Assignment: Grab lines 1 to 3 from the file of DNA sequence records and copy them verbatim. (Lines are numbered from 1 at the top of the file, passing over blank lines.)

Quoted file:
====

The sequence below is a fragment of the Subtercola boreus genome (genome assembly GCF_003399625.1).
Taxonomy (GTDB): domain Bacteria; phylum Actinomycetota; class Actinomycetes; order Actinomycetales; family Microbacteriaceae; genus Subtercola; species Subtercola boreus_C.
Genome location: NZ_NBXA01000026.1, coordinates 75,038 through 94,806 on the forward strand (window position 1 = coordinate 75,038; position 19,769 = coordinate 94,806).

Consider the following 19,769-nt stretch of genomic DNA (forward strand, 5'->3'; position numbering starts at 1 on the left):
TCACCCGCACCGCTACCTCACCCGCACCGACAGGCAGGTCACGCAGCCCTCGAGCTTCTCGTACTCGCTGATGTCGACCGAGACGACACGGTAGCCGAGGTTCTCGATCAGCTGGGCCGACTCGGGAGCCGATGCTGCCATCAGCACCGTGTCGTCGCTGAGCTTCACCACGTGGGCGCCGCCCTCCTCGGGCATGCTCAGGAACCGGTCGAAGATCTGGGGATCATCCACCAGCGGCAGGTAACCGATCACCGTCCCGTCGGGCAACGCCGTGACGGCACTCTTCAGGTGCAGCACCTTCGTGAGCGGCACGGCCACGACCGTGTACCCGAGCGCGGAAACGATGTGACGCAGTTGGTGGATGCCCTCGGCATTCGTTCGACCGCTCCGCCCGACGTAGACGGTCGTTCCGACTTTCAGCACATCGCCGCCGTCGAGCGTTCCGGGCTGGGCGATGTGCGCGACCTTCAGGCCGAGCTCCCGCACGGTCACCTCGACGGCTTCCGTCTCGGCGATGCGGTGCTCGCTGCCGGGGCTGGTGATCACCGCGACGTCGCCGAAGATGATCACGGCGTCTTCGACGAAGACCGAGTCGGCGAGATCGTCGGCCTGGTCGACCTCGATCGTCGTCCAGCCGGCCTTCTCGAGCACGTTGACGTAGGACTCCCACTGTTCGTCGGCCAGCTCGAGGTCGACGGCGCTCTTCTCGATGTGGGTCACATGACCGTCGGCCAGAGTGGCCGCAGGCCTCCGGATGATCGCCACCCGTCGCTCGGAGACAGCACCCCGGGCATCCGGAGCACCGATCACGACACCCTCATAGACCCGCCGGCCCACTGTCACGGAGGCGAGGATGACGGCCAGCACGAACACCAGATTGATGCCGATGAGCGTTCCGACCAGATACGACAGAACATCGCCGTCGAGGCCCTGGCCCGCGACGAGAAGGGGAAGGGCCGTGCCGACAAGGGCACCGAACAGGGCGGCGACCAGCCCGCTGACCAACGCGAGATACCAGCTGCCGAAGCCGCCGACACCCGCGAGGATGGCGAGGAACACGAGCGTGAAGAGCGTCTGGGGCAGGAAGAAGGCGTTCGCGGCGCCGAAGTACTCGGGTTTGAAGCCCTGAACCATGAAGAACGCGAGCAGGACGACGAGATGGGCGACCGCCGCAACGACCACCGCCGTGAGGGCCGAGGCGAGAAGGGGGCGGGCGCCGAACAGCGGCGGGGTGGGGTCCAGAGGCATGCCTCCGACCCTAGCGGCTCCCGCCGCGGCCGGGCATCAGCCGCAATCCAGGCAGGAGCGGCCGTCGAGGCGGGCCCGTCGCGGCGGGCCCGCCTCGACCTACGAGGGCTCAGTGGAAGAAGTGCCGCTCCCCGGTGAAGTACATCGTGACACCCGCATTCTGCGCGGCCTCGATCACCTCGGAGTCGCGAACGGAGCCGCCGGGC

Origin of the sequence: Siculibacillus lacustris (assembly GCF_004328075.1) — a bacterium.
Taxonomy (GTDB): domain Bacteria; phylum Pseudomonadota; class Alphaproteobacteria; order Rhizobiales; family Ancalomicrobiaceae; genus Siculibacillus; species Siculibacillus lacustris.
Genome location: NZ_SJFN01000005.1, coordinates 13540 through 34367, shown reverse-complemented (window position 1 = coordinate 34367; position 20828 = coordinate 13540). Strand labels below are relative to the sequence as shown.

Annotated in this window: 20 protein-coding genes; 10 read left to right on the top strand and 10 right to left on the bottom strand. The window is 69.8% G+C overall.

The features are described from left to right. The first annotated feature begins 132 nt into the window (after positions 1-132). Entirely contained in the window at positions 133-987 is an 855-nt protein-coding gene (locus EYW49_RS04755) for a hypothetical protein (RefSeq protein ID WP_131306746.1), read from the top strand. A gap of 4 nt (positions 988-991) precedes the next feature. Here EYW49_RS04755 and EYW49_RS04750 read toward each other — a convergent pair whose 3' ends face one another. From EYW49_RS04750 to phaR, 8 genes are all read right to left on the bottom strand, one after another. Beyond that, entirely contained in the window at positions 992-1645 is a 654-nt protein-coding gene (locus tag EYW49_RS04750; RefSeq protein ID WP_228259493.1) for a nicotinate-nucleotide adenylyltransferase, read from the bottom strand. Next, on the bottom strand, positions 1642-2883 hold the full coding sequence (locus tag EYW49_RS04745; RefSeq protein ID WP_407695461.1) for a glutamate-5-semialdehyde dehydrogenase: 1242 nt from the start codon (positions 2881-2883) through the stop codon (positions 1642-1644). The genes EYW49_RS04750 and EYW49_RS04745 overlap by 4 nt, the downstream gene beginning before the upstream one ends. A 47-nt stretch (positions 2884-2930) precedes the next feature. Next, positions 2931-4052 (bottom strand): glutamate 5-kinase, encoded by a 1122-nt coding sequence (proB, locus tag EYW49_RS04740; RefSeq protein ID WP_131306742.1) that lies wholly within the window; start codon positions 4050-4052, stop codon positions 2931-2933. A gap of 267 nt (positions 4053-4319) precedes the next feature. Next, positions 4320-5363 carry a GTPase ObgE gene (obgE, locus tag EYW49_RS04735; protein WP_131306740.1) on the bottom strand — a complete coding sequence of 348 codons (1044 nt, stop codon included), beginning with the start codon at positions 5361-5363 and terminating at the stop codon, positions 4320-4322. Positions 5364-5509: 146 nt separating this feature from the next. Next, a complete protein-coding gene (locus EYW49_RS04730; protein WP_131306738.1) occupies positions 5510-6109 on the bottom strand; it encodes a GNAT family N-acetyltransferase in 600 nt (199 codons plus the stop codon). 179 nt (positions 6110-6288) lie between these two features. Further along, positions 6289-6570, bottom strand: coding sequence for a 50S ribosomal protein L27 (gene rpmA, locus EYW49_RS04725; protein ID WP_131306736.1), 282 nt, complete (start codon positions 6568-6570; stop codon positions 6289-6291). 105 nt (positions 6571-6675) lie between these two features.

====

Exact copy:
The sequence below is a fragment of the Subtercola boreus genome (genome assembly GCF_003399625.1).
Taxonomy (GTDB): domain Bacteria; phylum Actinomycetota; class Actinomycetes; order Actinomycetales; family Microbacteriaceae; genus Subtercola; species Subtercola boreus_C.
Genome location: NZ_NBXA01000026.1, coordinates 75,038 through 94,806 on the forward strand (window position 1 = coordinate 75,038; position 19,769 = coordinate 94,806).